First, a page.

Idaho Implied Consent Laws

Like all other states, Idaho enforces an Implied Consent Law when it comes to Driving Under the Influence (DUI) testing, meaning that by choosing to operate a vehicle, all drivers have automatically agreed to chemical testing to check for intoxication. Intoxication (or a Blood Alcohol Content over .08) is determined by testing one of three things: blood, breath, or urine.

If you are pulled over and suspected of drunk driving, the officer will ask you to take a chemical test. The officer can only administer the test if the driver agrees, although a refusal is not always a good option. A breath test can be performed anywhere, and is used for the majority of roadside testing, while blood and urine testing can only be conducted at detention or medical facilities. The results of these tests can have an impact on whether a driver is ultimately convicted or not.

Blood Alcohol Test Refusal

If a police officer has probable cause to ask you to take a test, you can technically decline despite the Implied Consent Law, but there will be consequences. In Idaho, if you choose not to take the test, you automatically have to pay a $250 fine and your license will be confiscated on the spot. If you are convicted later down the road, the refusal will result in a guaranteed one-year license suspension sentence. You do not have the right to talk to an attorney upon being asked to take an intoxication test.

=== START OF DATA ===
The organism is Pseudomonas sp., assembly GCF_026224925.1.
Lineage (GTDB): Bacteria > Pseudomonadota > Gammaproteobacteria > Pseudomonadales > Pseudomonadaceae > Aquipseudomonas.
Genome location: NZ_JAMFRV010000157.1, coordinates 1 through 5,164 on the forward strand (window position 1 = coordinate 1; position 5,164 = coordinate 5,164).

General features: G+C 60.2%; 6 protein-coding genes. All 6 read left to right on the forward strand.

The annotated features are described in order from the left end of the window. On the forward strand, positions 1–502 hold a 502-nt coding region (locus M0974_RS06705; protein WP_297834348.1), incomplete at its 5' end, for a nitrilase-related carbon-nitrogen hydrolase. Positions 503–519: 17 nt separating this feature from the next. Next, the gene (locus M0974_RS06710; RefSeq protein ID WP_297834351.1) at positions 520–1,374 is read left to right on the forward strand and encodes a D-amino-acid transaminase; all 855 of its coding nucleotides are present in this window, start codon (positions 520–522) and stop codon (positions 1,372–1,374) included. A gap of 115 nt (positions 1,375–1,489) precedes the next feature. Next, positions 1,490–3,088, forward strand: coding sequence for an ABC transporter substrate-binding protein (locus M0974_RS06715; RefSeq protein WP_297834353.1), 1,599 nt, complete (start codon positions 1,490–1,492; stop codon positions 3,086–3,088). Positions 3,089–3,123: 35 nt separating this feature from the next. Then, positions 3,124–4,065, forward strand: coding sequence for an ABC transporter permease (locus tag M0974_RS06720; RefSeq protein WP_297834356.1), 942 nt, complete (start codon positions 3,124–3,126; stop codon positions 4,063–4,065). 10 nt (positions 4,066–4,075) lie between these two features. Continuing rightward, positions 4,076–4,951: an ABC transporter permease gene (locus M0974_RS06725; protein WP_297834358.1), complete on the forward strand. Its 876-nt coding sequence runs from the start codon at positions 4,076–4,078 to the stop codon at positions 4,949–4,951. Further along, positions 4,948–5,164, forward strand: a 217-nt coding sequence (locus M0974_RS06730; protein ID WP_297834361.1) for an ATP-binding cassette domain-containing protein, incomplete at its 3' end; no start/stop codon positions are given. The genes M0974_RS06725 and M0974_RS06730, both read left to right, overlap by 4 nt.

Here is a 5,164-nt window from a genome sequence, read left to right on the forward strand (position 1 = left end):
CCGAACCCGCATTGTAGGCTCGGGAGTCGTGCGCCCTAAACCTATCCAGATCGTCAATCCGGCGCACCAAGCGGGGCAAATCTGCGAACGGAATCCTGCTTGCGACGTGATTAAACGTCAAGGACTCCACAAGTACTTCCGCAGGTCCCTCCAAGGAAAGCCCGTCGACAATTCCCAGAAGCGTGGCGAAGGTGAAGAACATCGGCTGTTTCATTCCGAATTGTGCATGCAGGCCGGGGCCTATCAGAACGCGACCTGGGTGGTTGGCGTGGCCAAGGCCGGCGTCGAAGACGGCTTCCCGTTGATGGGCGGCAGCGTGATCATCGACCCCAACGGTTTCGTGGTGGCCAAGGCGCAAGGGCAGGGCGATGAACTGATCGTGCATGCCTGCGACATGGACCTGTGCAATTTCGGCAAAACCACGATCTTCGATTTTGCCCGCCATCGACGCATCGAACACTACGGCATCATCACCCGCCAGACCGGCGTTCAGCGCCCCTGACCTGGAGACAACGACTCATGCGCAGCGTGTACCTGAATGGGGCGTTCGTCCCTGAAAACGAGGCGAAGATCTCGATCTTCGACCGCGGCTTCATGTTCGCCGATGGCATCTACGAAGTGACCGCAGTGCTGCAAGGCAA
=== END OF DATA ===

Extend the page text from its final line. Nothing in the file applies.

You do, however, have the right to request an Administrative License Suspension hearing to defend your decision to not take the test and temporarily get your license back, but you must do so within seven days from the arrest. If you plan on requesting a hearing, it’s critical that you speak with an experienced DUI attorney first.

It’s also important to note that if you refuse to take the test but are still found guilty based on other evidence, your sentence will most likely be tougher.

If you are asked to take a DUI test on multiple occasions and refuse, each time you risk increased penalties. Those who refuse a second and third time are likely to be given a two-year license suspension term. The $250 fine remains the same.

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